I read the version available on Manybooks.net
Wow. The book is mostly comic relief, and I’d say that surprisingly Mel Brooks probably came closer to capturing Robin Hood than the newer movies have (I haven’t seen Erol Flynn’s Hood yet). The first part of the book is pretty whimsical and quite a bit repetitive, but somewhere around the 60% mark, it turns into a pretty stirring adventure and about 3/4 of the way through, it starts to make a gradual transition to something more mature and gritty. The 3rd act has some pretty tense moments in it, and I found myself genuinely fearing for the safety of some of the beloved characters I had come to know and love.
If you like upbeat, happy endings, I implore you, don’t read the epilogue. At least one villainous character gets his comeuppance in an undignified and much deserved way, but the ending is so terribly sad, and kind of depressing. I kind of knew this going in, but I read it through anyway, for the sake of completion. I wasn’t in any way prepared for the ending of this book. It was far sadder and unexpected than I had anticipated and yet, it felt complete. I’m not sure I would change the ending if I had the opportunity, somehow, it grounds the story in reality. I think it’s that sense of reality and mortality that makes the ending so poignant. It’s like you’ve watched this band of cut-ups, these Merry Men, grow and mature, and like all things in life, the world corrupts this idealism, and the whole thing feels tainted and paradoxically, fulfillingly unsatisfying.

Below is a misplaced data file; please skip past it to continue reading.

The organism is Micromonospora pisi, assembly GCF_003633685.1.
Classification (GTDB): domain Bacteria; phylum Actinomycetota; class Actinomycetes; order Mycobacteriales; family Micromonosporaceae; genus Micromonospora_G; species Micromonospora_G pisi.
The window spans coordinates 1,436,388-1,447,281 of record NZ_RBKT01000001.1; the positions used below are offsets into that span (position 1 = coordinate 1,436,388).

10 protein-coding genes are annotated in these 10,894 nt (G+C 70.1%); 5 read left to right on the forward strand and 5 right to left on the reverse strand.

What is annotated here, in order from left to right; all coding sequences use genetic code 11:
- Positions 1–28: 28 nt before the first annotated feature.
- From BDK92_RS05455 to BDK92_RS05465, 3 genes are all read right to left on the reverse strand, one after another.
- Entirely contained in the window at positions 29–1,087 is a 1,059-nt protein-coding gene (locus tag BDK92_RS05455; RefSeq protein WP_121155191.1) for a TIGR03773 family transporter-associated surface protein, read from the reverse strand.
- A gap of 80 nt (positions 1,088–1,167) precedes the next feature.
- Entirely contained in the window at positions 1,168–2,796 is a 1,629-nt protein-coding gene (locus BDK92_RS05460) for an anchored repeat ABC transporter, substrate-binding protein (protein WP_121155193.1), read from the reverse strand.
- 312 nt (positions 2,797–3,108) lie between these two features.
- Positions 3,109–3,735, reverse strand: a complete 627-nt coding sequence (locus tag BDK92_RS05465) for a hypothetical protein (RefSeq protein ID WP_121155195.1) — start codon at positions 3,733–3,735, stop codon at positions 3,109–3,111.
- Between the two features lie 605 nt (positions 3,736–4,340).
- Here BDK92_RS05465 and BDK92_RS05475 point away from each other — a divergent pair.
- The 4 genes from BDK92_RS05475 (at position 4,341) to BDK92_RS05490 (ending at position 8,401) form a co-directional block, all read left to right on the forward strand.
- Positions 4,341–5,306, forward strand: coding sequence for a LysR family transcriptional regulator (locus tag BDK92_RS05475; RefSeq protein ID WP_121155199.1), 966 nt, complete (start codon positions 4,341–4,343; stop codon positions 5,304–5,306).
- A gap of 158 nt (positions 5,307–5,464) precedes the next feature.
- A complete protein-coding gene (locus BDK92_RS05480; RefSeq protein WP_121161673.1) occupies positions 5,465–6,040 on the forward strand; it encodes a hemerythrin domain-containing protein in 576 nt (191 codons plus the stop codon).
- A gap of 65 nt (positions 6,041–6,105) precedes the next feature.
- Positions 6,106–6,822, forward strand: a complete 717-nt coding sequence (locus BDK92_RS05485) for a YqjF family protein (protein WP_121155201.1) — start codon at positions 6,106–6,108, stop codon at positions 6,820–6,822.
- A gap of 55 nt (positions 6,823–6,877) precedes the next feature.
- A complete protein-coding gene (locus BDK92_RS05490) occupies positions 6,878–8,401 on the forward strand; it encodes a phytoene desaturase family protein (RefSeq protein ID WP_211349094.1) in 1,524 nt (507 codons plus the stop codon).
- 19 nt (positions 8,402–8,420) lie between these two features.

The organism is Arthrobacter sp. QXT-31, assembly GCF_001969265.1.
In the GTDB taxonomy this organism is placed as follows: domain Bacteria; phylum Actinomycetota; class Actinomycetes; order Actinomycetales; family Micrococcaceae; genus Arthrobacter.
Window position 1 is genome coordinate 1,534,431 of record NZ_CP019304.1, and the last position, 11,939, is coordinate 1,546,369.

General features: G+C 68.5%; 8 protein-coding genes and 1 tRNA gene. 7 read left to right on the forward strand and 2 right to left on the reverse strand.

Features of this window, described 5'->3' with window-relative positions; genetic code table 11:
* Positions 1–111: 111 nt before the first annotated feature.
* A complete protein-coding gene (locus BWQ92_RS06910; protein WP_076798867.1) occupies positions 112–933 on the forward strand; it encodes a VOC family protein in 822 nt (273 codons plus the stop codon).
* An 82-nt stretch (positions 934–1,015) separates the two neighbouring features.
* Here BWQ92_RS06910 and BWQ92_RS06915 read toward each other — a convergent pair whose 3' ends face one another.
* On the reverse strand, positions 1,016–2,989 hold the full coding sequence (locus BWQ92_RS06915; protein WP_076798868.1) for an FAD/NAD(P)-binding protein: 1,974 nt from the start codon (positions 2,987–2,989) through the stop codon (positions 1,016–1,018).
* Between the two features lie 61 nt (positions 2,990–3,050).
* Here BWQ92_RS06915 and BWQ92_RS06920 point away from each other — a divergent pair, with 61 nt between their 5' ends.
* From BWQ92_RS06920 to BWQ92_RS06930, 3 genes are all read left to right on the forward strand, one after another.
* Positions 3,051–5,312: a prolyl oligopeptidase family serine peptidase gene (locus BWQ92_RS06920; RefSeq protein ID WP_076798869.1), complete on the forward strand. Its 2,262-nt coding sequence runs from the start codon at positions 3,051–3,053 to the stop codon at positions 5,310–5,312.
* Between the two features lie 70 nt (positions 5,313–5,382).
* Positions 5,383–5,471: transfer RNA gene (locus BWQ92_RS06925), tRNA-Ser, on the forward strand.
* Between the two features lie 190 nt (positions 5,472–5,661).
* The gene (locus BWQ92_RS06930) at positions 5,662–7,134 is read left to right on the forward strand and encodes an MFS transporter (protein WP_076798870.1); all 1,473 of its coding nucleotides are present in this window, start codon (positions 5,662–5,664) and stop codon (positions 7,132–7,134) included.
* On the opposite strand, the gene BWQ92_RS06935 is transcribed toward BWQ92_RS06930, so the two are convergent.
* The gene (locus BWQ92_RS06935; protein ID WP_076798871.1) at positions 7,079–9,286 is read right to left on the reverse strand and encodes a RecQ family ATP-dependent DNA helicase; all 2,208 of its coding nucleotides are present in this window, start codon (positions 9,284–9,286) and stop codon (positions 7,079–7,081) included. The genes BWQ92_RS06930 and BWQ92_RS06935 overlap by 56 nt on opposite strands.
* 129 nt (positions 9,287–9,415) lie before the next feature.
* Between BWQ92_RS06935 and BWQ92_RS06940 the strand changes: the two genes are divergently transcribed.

I recommend the book.
If you want it to stick with you, I recommend reading the epilogue.